Previous month:
August 2013
Next month:
October 2013

Facebook and First Amendment rights

Stacked3This week's Daily Record column is entitled " Facebook and First Amendment rights." My past Daily Record articles can be accessed here.

*****

Facebook and First Amendment rights

Did you know that a few years ago, the number of times that Americans viewed social media sites per day surpassed pornography site views? When that happens, you know you’ve reached a tipping point!

Reaching that dubious milestone was just one more sign that social media is more than just a fad or a passing fancy. After all, it affects every aspect of our lives, from communication and interaction with loved ones and friends to influencing our purchasing choices and the way that we conduct business.

In other words, social media use has permeated our culture and more than ever before, people are sharing information about all aspects of their lives using social networking sites. Some of these disclosures are broadcast publicly while others are limited to select friends and followers. But whether distributed publicly or to a small circle of friends, online communications via social media sites can sometimes have a sizable offline impact, as was the case in a recent federals appeals court case where online activities intersected with the First Amendment.

One issue in Bland v. Roberts, No. 12-1671, was whether the actions of one of the plaintiff’s — showing support for a political candidate by “liking” his Facebook campaign page — was a “communication” protected by the First Amendment. The case arose when one of the plaintiffs, a sheriff’s deputy, “liked” the Facebook campaign page of a candidate for sheriff who was running against the deputy’s boss. The deputy was fired and subsequently sued his former employer alleging that his termination was in retaliation for exercising his First Amendment right to free speech.

Previously, other courts had considered the issue of whether certain types of online statements made on social media constituted speech and and concluded that they were constitutionally protected speech, but the issue of whether a “like” on Facebook was a “substantive statement” and thus protected was an issue of first impression.

In reaching its decision on this issue, the Fourth Circuit U.S. Court of Appeals examined the nature of a Facebook “like,” explaining that, at its essence, it was a form of communication:

“Once one understands the nature of what Carter did by liking the Campaign Page, it becomes apparent that his conduct qualifies as speech. On the most basic level, clicking on the ‘like’ button literally causes to be published the statement that the User ‘likes’ something, which is itself a substantive statement. In the context of a political campaign’s Facebook  page, the meaning that the user approves of the candidacy whose page is being liked is unmistakable. That a user may use a single mouse click to produce that message that he likes the page instead of typing the same message with several individual key strokes is of no constitutional significance.”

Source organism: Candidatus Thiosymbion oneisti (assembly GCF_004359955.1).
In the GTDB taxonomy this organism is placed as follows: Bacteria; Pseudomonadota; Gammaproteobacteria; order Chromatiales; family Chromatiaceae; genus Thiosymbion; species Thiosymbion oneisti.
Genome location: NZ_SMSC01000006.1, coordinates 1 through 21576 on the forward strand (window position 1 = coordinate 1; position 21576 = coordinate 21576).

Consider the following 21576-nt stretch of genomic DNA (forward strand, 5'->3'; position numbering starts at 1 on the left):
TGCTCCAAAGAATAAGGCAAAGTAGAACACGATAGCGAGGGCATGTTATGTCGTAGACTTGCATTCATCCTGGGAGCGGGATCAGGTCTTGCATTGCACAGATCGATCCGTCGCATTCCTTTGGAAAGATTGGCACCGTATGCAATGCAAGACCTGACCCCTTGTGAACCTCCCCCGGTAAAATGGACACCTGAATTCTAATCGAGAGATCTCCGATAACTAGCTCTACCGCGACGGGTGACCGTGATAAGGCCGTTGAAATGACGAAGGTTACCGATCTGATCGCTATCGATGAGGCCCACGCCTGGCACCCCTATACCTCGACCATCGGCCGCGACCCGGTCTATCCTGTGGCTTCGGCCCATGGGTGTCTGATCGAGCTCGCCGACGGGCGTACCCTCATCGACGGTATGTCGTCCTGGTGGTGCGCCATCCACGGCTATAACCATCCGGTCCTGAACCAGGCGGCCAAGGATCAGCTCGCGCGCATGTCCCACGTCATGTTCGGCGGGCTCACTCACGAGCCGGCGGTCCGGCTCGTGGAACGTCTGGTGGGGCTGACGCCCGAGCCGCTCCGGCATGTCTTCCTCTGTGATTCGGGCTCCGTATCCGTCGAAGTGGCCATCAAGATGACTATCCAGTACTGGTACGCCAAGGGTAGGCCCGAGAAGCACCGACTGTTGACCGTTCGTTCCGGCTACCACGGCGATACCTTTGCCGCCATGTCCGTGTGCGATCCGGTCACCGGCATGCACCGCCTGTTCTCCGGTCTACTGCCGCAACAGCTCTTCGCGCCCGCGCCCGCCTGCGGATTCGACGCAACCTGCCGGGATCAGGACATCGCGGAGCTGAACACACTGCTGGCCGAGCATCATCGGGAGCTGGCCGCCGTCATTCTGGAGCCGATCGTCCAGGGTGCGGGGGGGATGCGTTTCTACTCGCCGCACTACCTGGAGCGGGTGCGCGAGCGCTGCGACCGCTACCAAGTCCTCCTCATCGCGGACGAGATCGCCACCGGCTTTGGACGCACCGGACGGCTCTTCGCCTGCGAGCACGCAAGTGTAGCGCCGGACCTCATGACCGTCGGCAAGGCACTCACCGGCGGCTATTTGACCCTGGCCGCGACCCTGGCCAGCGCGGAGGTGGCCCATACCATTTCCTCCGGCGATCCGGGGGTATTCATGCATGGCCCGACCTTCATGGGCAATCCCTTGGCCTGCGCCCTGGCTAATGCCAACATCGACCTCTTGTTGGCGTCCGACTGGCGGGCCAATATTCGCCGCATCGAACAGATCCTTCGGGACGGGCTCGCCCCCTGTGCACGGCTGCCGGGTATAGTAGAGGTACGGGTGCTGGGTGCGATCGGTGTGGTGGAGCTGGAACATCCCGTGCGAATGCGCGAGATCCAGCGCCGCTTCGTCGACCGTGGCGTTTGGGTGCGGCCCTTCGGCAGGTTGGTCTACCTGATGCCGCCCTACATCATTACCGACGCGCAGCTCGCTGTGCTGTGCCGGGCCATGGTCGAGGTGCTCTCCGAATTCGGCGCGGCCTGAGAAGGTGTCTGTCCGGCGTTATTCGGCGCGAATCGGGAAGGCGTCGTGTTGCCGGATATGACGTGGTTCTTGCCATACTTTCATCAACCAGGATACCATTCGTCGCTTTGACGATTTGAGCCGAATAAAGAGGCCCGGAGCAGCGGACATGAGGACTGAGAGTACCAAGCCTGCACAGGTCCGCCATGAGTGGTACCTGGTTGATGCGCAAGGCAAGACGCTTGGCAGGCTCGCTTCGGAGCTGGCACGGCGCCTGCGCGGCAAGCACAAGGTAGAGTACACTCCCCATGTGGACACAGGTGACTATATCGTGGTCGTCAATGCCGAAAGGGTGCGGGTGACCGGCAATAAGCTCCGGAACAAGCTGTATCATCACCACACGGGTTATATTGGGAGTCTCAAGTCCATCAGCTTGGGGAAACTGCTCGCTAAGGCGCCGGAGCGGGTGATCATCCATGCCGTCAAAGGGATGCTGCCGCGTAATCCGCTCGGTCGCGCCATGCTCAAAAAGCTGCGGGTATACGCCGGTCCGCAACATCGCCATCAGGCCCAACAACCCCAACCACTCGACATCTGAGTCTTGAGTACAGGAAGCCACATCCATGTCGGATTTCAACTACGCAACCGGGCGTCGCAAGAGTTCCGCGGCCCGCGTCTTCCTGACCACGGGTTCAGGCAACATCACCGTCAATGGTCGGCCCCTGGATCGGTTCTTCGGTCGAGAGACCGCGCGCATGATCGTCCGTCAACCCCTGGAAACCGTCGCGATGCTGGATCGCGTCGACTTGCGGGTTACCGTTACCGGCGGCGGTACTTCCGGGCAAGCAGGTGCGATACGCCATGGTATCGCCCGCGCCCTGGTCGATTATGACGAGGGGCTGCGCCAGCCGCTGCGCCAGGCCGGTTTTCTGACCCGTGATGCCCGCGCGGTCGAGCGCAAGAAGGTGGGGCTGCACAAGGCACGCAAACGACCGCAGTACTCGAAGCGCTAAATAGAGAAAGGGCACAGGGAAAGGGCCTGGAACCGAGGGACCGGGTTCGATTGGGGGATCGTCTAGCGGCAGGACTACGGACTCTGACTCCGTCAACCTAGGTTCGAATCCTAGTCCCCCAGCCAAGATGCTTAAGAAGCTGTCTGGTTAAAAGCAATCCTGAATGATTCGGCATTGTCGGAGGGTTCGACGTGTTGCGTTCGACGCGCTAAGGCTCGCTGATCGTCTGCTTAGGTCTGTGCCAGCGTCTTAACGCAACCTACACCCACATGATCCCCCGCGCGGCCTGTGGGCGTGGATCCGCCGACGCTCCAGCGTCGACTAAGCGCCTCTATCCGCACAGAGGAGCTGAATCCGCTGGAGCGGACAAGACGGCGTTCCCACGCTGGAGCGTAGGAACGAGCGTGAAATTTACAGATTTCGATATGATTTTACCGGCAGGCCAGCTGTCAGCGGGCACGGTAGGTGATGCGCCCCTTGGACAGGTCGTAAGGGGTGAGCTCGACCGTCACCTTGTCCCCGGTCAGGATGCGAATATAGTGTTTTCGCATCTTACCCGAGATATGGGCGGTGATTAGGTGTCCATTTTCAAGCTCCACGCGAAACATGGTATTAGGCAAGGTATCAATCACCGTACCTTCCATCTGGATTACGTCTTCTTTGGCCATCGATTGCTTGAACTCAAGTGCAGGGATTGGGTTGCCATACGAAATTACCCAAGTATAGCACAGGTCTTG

The court then wisely sought out offline comparisons to the online activity of “liking” a Facebook page and concluded that the plaintiff’s Facebook “like” was indeed speech protected by the First Amendment: “In sum, liking a political candidate’s campaign page communicates the user’s approval of the candidate and supports the campaign by associating the user with it. In this way, it is the Internet equivalent of displaying a political sign in one’s front yard, which the Supreme Court has held is substantive speech.”

In other words, as I’ve repeated time and time again, the medium does not change the message. Online behavior is no different than offline behavior and seeking out the offline corollary for online behavior is the best way to reach appropriate decisions when interpreting 21st century conduct using 20th century precedent. Kudos to the Fourth Circuit for issuing a decision that will withstand the test of time.


Nicole Black is a Rochester, New York attorney and Director of Business Development and Community Relations at MyCase, an intuitive cloud-based law practice management platform for the modern law firm. She is also a GigaOM Pro Analyst and is the author of the ABA book Cloud Computing for Lawyers, co-authors the ABA book Social Media for Lawyers: the Next Frontier, and co-authors Criminal Law in New York, a West-Thomson treatise. She is the founder of lawtechTalk.com and speaks regularly at conferences regarding the intersection of law and technology. She publishes four legal blogs and can be reached at niki@mycase.com.


NY bar considers whether law blogs are ads